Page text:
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Download Bait and Switch: The (Futile) Pursuit of the American Dream Audiobook (Unabridged)

Extended Audio Sample Bait and Switch: The (Futile) Pursuit of the American Dream (Unabridged), by Barbara Ehrenreich
3 out of 53 out of 53 out of 53 out of 53 out of 5 3.00 (2,876 ratings) (rate this audio book) Author: Barbara Ehrenreich Narrator: Anne Twomey Publisher: Macmillan Audio Format: Unabridged Audiobook Delivery: Instant Download Audio Length: Release Date:
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The best-selling author of Nickel and Dimed goes back undercover to do for America's ailing middle class what she did for the working poor.

Barbara Ehrenreich's Nickel and Dimed explored the lives of low-wage workers. Now, in Bait and Switch, she enters another hidden realm of the economy: the world of the white-collar unemployed. Armed with a plausible resume of a professional in transition, Ehrenreich attempts to land a middle class job undergoing career coaching and personality testing, then begins trawling a series of EST-like boot camps, job fairs, networking events, and evangelical job-search ministries. She gets an image makeover to prepare her for the corporate world and works hard to project the winning attitude recommended for a successful job search. She is proselytized, scammed, lectured, and, again and again, rejected.

Bait and Switch highlights the people who've done everything right: gotten college degrees, developed marketable skills, and built up impressive resumes, yet have become repeatedly vulnerable to financial disaster and not simply due to the vagaries of the business cycle. Today's ultra-lean corporations take pride in shedding their surplus employees, plunging them, for months or years at a stretch, into the twilight zone of white-collar unemployment, where job-searching becomes a full-time job in itself. As Ehrenreich discovers, there are few social supports for the new disposable workers, and little security even for those who have jobs.

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Listener Opinions

  • 2 out of 52 out of 52 out of 52 out of 52 out of 5 by Kate | 2/15/2014

    " The "undercover" approach of Nickel and Dimed does not work at all here. I wish she'd re-structured the book to de-emphasize her fake job search and devote more time to actual corporate job seeker's experiences. Not worthwhile. "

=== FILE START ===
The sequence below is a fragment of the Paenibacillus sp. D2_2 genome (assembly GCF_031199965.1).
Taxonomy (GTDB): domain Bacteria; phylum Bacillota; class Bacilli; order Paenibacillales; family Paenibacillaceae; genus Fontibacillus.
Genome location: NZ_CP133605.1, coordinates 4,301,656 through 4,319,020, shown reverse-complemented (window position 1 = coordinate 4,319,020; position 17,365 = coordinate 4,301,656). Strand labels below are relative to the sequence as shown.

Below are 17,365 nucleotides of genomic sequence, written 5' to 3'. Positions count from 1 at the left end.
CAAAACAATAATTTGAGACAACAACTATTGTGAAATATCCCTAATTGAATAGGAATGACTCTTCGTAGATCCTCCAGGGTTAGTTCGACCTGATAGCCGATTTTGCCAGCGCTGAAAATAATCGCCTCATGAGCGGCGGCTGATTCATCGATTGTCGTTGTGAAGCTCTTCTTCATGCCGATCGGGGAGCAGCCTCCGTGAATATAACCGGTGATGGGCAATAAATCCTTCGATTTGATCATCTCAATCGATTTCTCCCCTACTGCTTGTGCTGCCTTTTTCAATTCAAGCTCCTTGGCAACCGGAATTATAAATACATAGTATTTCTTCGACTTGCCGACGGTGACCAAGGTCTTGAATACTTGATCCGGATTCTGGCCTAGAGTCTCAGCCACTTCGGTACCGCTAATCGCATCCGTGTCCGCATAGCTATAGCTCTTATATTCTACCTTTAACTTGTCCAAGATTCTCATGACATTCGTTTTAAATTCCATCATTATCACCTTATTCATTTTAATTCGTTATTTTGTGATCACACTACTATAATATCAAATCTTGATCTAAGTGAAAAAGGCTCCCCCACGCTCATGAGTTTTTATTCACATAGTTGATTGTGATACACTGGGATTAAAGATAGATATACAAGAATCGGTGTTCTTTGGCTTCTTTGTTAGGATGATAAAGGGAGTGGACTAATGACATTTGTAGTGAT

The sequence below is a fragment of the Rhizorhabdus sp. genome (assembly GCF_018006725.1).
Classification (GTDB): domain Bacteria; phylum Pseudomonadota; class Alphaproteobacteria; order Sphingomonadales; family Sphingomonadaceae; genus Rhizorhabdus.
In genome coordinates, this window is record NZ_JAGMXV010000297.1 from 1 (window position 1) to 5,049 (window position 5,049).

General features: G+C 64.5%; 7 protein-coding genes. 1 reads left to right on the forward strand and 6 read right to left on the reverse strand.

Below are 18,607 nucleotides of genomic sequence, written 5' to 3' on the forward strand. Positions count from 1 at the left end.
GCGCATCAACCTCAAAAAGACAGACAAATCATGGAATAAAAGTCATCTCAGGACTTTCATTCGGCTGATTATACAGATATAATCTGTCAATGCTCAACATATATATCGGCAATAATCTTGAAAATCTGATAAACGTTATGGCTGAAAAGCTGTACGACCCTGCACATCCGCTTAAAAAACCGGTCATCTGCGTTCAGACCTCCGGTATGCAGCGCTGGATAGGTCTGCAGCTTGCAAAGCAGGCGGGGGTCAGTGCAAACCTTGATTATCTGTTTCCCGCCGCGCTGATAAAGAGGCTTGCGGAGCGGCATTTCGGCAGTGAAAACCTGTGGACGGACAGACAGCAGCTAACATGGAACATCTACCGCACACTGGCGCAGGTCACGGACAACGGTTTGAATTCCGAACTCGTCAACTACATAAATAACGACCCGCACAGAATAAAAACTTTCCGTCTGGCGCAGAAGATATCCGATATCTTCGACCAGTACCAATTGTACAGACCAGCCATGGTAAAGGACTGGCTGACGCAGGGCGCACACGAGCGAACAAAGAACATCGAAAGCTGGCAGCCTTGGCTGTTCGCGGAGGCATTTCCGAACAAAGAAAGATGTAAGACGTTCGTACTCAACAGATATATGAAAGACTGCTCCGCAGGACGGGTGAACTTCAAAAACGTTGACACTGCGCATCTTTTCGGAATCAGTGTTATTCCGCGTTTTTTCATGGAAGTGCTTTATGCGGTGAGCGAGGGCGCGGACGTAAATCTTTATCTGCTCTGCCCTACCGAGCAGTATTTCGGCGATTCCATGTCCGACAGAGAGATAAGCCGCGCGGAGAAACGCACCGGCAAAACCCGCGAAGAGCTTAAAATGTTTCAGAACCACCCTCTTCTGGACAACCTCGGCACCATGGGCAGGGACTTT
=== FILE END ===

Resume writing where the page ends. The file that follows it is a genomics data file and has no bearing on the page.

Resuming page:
• 4 out of 54 out of 54 out of 54 out of 54 out of 5 by Fitsum | 2/10/2014

    " This depicts a pretty bleak outlook on white collar employment. Frequent layoffs, downsizing, job turnover, etc. coupled w/ less benefits, pensions, etc. And this was in 2004-2005, let alone now! In particular, it was interesting to read about the booming business of "helping" people find jobs (career coaches, image coaches, transition "teams", etc.) and the trend to hire people as independent contractors in order to not have to pay salaries & give benefits, thereby reducing companies' costs. "

  • 5 out of 55 out of 55 out of 55 out of 55 out of 5 by Sympawtico | 2/9/2014

    " This book will make you angry -- and it should. It is a travesty what American society does to its workers. "

  • 1 out of 51 out of 51 out of 51 out of 51 out of 5 by Noel | 1/28/2014

    " Ehrenreich missed the mark with this book. She went out to try to nab a job in mid management with a fake resume and just never made it. She enlisted career advisors, and went to job fairs and spent tons of money with no results. The basic issue here is that she didn't have the 20 or so years of experience, of friends in the business and contacts in her trade to give her a boost. She spent a good part of the book being cynical about the many people and places she enlisted to help her in her search. I really don't think most people do this. In the end I think she would have done better shadowing 3 or 4 people who have lost their jobs and truly analyzing their situations completely, instead of trying to masquerade as something she wasn't. I got the feeling that she had a contract with the editor and couldn't change it once she had started off on the wrong path, so she just made the best of it, which did not make for good reading. "

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